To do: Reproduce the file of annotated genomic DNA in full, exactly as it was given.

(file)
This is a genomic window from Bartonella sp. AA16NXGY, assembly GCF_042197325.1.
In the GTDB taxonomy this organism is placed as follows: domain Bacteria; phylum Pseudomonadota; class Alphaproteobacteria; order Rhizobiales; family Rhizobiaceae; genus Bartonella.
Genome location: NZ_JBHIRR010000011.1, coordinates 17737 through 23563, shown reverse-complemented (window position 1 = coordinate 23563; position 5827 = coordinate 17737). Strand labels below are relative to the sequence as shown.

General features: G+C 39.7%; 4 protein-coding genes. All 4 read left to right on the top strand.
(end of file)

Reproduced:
This is a genomic window from Bartonella sp. AA16NXGY, assembly GCF_042197325.1.
In the GTDB taxonomy this organism is placed as follows: domain Bacteria; phylum Pseudomonadota; class Alphaproteobacteria; order Rhizobiales; family Rhizobiaceae; genus Bartonella.
Genome location: NZ_JBHIRR010000011.1, coordinates 17737 through 23563, shown reverse-complemented (window position 1 = coordinate 23563; position 5827 = coordinate 17737). Strand labels below are relative to the sequence as shown.

General features: G+C 39.7%; 4 protein-coding genes. All 4 read left to right on the top strand.